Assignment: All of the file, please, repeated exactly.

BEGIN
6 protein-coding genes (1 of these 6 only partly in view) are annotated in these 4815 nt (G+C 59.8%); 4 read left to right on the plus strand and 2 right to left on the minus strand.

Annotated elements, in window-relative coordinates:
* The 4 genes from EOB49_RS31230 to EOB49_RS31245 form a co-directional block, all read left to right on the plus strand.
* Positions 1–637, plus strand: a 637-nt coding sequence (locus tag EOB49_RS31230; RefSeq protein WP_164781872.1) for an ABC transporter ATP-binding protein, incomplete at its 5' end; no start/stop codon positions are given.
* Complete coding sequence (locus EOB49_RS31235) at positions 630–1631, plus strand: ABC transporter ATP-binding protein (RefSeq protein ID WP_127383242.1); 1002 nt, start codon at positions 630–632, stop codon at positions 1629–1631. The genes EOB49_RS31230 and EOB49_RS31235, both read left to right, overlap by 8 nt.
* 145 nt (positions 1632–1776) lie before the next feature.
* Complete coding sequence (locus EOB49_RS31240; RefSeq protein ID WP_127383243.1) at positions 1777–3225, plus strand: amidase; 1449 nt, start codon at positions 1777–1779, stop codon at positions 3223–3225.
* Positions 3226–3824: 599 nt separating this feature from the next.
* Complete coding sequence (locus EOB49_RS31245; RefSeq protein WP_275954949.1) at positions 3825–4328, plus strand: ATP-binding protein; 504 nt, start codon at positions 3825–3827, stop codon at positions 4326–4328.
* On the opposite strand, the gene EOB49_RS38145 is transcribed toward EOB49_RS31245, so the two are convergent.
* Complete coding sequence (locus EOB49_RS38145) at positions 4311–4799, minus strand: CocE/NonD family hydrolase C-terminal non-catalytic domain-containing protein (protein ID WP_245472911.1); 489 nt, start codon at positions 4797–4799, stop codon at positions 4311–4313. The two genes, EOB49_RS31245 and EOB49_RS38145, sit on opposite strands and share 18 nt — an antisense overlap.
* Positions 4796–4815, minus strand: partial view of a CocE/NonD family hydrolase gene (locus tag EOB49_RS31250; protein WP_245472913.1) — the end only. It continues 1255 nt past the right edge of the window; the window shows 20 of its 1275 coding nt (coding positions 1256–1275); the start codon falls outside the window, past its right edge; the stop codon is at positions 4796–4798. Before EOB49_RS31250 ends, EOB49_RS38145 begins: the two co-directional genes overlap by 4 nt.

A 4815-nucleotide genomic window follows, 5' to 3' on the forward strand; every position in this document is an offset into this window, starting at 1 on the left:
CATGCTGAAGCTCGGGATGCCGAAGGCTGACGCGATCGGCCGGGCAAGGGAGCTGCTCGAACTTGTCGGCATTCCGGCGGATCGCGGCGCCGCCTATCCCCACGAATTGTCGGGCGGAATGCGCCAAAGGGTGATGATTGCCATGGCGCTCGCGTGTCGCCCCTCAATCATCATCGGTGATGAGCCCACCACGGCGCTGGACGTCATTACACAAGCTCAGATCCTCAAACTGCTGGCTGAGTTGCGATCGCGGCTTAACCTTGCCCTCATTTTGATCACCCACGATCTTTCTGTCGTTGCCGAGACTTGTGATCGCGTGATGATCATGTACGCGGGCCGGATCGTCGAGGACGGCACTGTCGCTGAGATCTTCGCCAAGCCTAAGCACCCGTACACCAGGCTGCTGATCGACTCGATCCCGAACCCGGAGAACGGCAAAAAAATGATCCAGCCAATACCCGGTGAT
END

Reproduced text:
6 protein-coding genes (1 of these 6 only partly in view) are annotated in these 4815 nt (G+C 59.8%); 4 read left to right on the plus strand and 2 right to left on the minus strand.

Annotated elements, in window-relative coordinates:
* The 4 genes from EOB49_RS31230 to EOB49_RS31245 form a co-directional block, all read left to right on the plus strand.
* Positions 1–637, plus strand: a 637-nt coding sequence (locus tag EOB49_RS31230; RefSeq protein WP_164781872.1) for an ABC transporter ATP-binding protein, incomplete at its 5' end; no start/stop codon positions are given.
* Complete coding sequence (locus EOB49_RS31235) at positions 630–1631, plus strand: ABC transporter ATP-binding protein (RefSeq protein ID WP_127383242.1); 1002 nt, start codon at positions 630–632, stop codon at positions 1629–1631. The genes EOB49_RS31230 and EOB49_RS31235, both read left to right, overlap by 8 nt.
* 145 nt (positions 1632–1776) lie before the next feature.
* Complete coding sequence (locus EOB49_RS31240; RefSeq protein ID WP_127383243.1) at positions 1777–3225, plus strand: amidase; 1449 nt, start codon at positions 1777–1779, stop codon at positions 3223–3225.
* Positions 3226–3824: 599 nt separating this feature from the next.
* Complete coding sequence (locus EOB49_RS31245; RefSeq protein WP_275954949.1) at positions 3825–4328, plus strand: ATP-binding protein; 504 nt, start codon at positions 3825–3827, stop codon at positions 4326–4328.
* On the opposite strand, the gene EOB49_RS38145 is transcribed toward EOB49_RS31245, so the two are convergent.
* Complete coding sequence (locus EOB49_RS38145) at positions 4311–4799, minus strand: CocE/NonD family hydrolase C-terminal non-catalytic domain-containing protein (protein ID WP_245472911.1); 489 nt, start codon at positions 4797–4799, stop codon at positions 4311–4313. The two genes, EOB49_RS31245 and EOB49_RS38145, sit on opposite strands and share 18 nt — an antisense overlap.
* Positions 4796–4815, minus strand: partial view of a CocE/NonD family hydrolase gene (locus tag EOB49_RS31250; protein WP_245472913.1) — the end only. It continues 1255 nt past the right edge of the window; the window shows 20 of its 1275 coding nt (coding positions 1256–1275); the start codon falls outside the window, past its right edge; the stop codon is at positions 4796–4798. Before EOB49_RS31250 ends, EOB49_RS38145 begins: the two co-directional genes overlap by 4 nt.

A 4815-nucleotide genomic window follows, 5' to 3' on the forward strand; every position in this document is an offset into this window, starting at 1 on the left:
CATGCTGAAGCTCGGGATGCCGAAGGCTGACGCGATCGGCCGGGCAAGGGAGCTGCTCGAACTTGTCGGCATTCCGGCGGATCGCGGCGCCGCCTATCCCCACGAATTGTCGGGCGGAATGCGCCAAAGGGTGATGATTGCCATGGCGCTCGCGTGTCGCCCCTCAATCATCATCGGTGATGAGCCCACCACGGCGCTGGACGTCATTACACAAGCTCAGATCCTCAAACTGCTGGCTGAGTTGCGATCGCGGCTTAACCTTGCCCTCATTTTGATCACCCACGATCTTTCTGTCGTTGCCGAGACTTGTGATCGCGTGATGATCATGTACGCGGGCCGGATCGTCGAGGACGGCACTGTCGCTGAGATCTTCGCCAAGCCTAAGCACCCGTACACCAGGCTGCTGATCGACTCGATCCCGAACCCGGAGAACGGCAAAAAAATGATCCAGCCAATACCCGGTGAT